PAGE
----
Flutter’s planned merger with Stars gets informal approval in Australia

But deal still requires formal regulatory approval in Australia and other countries

Paddy Power owner Flutter Entertainment is planning a merger with the Stars Group

Paddy Power owner Flutter Entertainment is planning a merger with the Stars Group

 

Paddy Power owner Flutter Entertainment said it has been notified by the Australian Competition and Consumer Commission that its planned £10 billion (€11.8 billion) merger with the Stars Group has been granted informal approval.

However, the deal is still subject to approval by the Australian Foreign Investment Review Board as well as other international regulatory bodies.

The company proposed the merger with the Toronto-listed group in October last year. Stars Group owns Poker Stars, Full Tilt and Sky Bet, and is a partner of US media giant Fox Corporation.

Merging with Stars will add four million more customers to Flutter’s current six million customers on three continents. The company has set its sights on the US following a a federal court ruling in 2018 that lifted a ban on individual states legalising betting on sports such as football, baseball and basketball.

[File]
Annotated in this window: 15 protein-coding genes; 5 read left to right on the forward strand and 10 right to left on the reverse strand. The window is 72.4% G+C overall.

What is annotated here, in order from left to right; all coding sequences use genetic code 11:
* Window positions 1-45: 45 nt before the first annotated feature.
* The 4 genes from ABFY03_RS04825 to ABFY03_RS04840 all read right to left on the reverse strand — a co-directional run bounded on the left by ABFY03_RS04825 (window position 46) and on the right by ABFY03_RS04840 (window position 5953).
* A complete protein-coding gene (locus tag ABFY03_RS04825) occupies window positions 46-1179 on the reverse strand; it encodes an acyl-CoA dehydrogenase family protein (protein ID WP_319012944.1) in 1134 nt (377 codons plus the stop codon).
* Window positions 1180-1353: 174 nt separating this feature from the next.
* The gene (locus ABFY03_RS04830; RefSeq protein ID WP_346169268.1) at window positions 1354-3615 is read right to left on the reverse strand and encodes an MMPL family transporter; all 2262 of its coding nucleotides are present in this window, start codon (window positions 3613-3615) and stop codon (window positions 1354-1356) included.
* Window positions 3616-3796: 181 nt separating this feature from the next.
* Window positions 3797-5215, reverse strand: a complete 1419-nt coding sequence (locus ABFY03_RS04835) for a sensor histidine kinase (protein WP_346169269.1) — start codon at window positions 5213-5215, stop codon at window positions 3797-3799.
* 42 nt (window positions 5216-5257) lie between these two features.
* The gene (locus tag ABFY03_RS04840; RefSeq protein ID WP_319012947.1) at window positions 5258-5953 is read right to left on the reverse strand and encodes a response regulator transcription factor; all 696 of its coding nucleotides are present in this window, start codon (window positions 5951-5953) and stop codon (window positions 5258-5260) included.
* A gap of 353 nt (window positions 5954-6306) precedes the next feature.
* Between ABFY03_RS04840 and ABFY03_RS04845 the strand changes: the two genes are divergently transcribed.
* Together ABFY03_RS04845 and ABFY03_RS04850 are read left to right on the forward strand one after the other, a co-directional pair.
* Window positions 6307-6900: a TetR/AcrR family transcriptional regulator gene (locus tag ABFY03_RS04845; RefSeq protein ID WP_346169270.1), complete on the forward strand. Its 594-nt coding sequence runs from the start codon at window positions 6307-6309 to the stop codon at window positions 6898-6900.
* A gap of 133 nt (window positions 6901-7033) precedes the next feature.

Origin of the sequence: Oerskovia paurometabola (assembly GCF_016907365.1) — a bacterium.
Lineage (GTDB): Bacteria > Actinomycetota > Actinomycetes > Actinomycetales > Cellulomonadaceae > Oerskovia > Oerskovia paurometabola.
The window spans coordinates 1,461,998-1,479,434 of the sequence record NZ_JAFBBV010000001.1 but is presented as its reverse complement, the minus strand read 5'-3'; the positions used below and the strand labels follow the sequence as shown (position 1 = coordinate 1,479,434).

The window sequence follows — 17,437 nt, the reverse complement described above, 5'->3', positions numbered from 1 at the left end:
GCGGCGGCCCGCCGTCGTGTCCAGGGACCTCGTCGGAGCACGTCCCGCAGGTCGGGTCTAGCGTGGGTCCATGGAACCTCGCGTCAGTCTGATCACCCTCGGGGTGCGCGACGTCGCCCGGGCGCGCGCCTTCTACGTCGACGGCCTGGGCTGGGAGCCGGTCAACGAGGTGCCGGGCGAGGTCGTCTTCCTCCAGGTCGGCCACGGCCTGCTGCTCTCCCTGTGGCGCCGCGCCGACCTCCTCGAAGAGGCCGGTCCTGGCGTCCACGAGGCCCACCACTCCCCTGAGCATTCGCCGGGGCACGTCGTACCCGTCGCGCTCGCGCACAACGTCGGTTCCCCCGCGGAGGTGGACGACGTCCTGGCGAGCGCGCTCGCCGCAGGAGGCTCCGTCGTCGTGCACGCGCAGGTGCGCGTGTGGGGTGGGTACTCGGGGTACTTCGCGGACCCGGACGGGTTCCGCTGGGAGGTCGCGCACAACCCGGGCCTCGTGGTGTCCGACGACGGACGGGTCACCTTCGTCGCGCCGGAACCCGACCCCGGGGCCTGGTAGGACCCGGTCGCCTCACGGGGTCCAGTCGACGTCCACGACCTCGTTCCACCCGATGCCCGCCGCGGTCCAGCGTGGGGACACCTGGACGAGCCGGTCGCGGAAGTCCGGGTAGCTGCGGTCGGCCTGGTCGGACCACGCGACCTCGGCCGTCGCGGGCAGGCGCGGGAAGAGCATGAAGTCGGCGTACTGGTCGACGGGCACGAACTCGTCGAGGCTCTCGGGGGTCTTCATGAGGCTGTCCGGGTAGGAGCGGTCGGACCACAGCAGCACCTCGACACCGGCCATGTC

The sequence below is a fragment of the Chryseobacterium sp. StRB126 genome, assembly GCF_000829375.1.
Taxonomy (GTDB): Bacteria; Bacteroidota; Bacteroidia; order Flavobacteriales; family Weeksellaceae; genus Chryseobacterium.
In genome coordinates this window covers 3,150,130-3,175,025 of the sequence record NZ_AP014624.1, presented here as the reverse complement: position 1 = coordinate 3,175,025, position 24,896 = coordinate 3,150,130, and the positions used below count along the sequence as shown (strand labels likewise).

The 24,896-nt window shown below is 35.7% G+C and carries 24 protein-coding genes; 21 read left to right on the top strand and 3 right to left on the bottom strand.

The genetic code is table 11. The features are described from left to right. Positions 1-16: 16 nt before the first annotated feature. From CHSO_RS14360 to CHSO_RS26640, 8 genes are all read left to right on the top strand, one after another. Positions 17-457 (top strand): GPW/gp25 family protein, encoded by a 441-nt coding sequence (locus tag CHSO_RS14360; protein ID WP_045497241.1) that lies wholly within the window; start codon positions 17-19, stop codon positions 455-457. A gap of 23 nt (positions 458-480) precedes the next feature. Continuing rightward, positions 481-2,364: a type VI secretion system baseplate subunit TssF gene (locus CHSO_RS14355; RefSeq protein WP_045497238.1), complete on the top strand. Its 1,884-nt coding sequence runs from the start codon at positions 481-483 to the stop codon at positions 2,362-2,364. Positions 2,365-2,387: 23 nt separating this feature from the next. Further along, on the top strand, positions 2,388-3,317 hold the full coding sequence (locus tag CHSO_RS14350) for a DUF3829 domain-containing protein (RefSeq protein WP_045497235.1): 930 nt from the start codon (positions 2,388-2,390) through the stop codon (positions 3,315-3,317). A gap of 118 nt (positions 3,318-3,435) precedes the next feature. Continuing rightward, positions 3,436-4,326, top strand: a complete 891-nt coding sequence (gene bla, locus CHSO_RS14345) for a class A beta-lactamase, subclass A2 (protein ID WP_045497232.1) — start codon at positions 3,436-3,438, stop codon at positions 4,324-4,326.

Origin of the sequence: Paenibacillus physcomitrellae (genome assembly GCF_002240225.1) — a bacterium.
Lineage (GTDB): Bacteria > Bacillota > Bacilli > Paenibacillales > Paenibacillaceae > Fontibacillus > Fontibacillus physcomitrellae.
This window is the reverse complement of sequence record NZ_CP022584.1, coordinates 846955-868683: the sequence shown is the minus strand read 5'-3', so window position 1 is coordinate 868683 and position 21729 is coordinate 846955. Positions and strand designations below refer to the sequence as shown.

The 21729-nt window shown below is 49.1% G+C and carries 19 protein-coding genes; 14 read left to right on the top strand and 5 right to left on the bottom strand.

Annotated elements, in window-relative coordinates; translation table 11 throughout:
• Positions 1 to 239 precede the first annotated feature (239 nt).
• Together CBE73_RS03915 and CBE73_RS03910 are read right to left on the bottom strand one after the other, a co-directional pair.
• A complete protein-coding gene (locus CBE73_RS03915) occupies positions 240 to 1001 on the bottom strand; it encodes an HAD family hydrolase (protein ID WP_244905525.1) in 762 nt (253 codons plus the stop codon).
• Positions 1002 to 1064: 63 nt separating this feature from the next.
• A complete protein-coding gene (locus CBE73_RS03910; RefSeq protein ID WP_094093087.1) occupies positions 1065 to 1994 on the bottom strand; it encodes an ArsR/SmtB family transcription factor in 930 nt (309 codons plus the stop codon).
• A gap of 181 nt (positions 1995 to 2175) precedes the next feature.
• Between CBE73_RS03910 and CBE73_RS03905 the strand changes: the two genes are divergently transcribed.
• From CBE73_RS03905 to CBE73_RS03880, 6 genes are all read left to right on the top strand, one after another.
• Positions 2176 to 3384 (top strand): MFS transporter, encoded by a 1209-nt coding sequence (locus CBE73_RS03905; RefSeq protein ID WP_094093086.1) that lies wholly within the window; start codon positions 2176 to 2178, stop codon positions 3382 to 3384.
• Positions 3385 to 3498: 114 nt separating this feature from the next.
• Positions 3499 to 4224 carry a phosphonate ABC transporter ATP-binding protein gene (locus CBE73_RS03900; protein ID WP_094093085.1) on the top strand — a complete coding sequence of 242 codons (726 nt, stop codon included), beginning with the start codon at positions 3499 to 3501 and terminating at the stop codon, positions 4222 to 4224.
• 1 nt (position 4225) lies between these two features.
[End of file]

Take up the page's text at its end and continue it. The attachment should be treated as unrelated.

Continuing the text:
Important milestone

In a research note, Davy said the receipt of competition approval in Australia was an important milestone for Flutter.

“Alongside the UK, Australia was identified as a jurisdiction where the business combination was expected to be most heavily scrutinised,” the note said. “Accordingly, its successful conclusion is positive, with a potential obstacle to the completion of the acquisition now successfully navigated.”

Earlier this month, competition authorities in the UK said they plan to review the merger between the two gambling groups. The Competition and Markets Authority said it would investigate whether the deal would result in a “substantial lessening of competition” in the UK gambling market.

Brands controlled by Flutter and Stars make up about 40 per cent of the UK’s online sports betting market. Analysts at Redburn estimated that the two companies control about 26 per cent of the overall online gambling market in the UK – close to the 25 per cent threshold over which the CMA takes an interest.

Additional reporting: Copyright The Financial Times Limited 2020